Urban Imaginaries of Contention in Marvila

View of 4 crescente area in Marvila (source: ROCK project)
Roberto Falanga and Mafalda Corrêa Nunes report on Lisbon’s participation in a major European Commission project and analyse the multi-layered and often conflicting urban imaginaries that characterize the redevelopment of the Marvila district.
[Ed. note: this post is part of a roundtable on “Conflicting Imaginaries in East Lisbon.” Click here to view other posts in the series.]

In 2017, the Institute of Social Sciences of the University of Lisbon (ICS-ULisboa) became an official partner of the European Commission (EC) funded project “ROCK – Regeneration and Optimisation of Cultural heritage in creative and Knowledge cities”. The project built on an agreement between thirty-two international partners from different European countries, among universities, public authorities, and private companies. In response to the priorities of its specific EC call, ROCK’s main goal was to support the transformation of historic city centers afflicted by physical decay, social conflicts and poor life quality to turn them into “creative and sustainable districts.” To this end, local cultural heritage was seen as the engine for urban regeneration. The project supported small-scale regeneration actions inspired by “best practices” shared by ten role-model cities (Athens, Cluj-Napoca, Eindhoven, Liverpool, Lyon, Turin and Vilnius) to be replicated in three cities with the active local participation: Bologna, Lisbon and Skopje.

Within this framework, the ICS-ULisboa team was responsible for developing action research based on the regeneration actions promoted by the Lisbon city council, which was one of the ROCK partners and the project’s local coordinator in this city. The local intervention area was individuated within the districts of Marvila and Beato, two contiguous districts located on the east side of Lisbon. Marvila and Beato were selected as relevant to this project because they combined significant urban challenges and an almost unexplored potential for cultural heritage-led regeneration. In this endeavour, cultural heritage was understood as both tangible (e.g., historical buildings and industrial architecture) and intangible (e.g., traditions, stories, local memories).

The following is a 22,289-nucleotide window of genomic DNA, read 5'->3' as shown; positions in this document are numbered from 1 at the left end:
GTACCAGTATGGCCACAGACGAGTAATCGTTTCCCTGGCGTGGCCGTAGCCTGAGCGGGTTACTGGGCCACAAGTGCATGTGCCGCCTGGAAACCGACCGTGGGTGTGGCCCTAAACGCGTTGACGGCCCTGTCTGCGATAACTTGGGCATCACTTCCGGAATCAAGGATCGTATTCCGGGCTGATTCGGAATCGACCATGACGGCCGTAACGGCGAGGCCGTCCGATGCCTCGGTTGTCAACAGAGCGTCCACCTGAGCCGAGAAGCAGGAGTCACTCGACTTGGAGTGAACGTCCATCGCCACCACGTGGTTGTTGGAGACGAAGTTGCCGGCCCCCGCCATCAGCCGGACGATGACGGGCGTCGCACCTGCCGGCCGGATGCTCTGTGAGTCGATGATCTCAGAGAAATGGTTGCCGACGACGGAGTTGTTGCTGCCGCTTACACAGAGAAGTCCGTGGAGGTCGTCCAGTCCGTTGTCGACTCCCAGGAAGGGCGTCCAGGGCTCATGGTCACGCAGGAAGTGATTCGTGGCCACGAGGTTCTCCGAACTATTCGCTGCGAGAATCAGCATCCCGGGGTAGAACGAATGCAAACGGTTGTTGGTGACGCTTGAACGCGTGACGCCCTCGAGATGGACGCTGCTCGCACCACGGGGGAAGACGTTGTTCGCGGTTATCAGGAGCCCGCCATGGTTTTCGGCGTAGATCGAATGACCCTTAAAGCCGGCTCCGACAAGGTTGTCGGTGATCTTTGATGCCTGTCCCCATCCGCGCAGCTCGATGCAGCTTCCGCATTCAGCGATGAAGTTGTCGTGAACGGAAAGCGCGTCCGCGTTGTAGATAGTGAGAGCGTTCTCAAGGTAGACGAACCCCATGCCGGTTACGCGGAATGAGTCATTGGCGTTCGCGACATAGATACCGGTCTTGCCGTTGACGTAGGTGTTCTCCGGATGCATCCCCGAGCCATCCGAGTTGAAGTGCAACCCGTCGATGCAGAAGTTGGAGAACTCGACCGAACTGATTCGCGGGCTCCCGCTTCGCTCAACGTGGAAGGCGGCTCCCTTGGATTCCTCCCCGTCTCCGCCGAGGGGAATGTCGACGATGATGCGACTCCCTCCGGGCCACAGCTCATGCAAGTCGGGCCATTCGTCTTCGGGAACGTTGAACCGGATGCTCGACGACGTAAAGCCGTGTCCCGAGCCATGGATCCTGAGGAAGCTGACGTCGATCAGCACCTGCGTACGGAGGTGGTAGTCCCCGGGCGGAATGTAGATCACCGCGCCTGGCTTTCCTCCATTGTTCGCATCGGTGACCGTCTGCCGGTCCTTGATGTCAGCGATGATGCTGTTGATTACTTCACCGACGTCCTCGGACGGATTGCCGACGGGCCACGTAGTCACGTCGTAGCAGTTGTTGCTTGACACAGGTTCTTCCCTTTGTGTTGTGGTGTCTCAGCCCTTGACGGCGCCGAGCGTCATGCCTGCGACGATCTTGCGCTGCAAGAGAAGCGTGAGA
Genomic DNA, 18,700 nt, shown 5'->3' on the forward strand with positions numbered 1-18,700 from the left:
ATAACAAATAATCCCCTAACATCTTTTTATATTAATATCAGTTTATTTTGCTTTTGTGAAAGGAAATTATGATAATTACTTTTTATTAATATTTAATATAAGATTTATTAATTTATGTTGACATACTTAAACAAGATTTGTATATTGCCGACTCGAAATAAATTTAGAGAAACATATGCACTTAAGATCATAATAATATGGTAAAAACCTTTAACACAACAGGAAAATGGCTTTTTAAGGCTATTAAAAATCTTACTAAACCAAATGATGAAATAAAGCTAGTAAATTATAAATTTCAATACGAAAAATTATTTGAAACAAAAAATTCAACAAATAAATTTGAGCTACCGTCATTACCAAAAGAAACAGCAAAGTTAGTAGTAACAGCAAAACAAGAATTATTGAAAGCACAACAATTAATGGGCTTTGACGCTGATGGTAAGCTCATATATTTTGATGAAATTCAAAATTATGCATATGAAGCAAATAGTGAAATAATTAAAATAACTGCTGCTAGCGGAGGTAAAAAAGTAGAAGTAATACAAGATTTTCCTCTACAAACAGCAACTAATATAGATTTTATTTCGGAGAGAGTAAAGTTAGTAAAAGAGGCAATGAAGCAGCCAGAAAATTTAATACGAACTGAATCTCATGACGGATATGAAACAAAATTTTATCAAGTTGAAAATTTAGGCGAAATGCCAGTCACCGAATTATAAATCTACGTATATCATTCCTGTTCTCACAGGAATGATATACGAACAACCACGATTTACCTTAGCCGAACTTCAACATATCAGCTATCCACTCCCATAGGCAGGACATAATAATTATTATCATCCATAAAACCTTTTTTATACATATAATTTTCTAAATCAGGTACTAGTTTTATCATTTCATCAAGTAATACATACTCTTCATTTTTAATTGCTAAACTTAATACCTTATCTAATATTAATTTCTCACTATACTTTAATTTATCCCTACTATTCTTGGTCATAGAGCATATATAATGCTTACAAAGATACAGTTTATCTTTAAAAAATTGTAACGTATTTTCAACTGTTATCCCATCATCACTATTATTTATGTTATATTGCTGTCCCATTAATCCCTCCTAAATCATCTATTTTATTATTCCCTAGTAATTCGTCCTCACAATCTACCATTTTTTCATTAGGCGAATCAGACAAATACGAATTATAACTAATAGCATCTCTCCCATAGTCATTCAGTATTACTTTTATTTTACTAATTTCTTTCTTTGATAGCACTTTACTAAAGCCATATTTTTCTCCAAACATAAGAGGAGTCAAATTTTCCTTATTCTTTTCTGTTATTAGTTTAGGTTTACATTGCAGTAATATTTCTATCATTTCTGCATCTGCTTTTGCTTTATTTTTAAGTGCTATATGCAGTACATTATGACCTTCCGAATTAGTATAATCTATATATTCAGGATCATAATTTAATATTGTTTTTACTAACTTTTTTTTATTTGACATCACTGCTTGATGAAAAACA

ROCK intervention area in Lisbon (source: Lisbon city council)

Inside the intervention area, the Lisbon city council focussed on the “4 Crescente”, which is a smaller area composed of four small neighbourhoods that share similar urban and social issues regarding low levels of education and social cohesion as well as poor quality public spaces and urban transportation. This area mostly consists of social housing estates, and one of its few existing public infrastructures is the municipal library of Marvila, which was inaugurated in 2016 and has played a key role since in catalysing community activities.

The selection of this area aimed to build on the Marvila library’s ongoing work in the area to push forward the project’s actions by targeting the high number of urban voids and abandoned areas of built environment. In fact, despite sharing the same recent historical trajectory of the riverside area, cultural heritage in this area greatly owns its peculiarities. In contrast, Marvila and Beato’s riverside is home to empty factories and warehouses that have increasingly sparked the attention of “creative industries” and real estate investors. The riverside clearly shows the cycle from industrialisation to deindustrialisation, which attracted newcomers since the mid-nineteenth century from all over the country. However, as workers lived in very precarious conditions, the central government eventually set out a comprehensive set of policies in the 1990s to eradicate the several existing shanty towns in Marvila and Beato. Workers were relocated in new social housing in the inner side, and their families still make this area a highly diverse environment.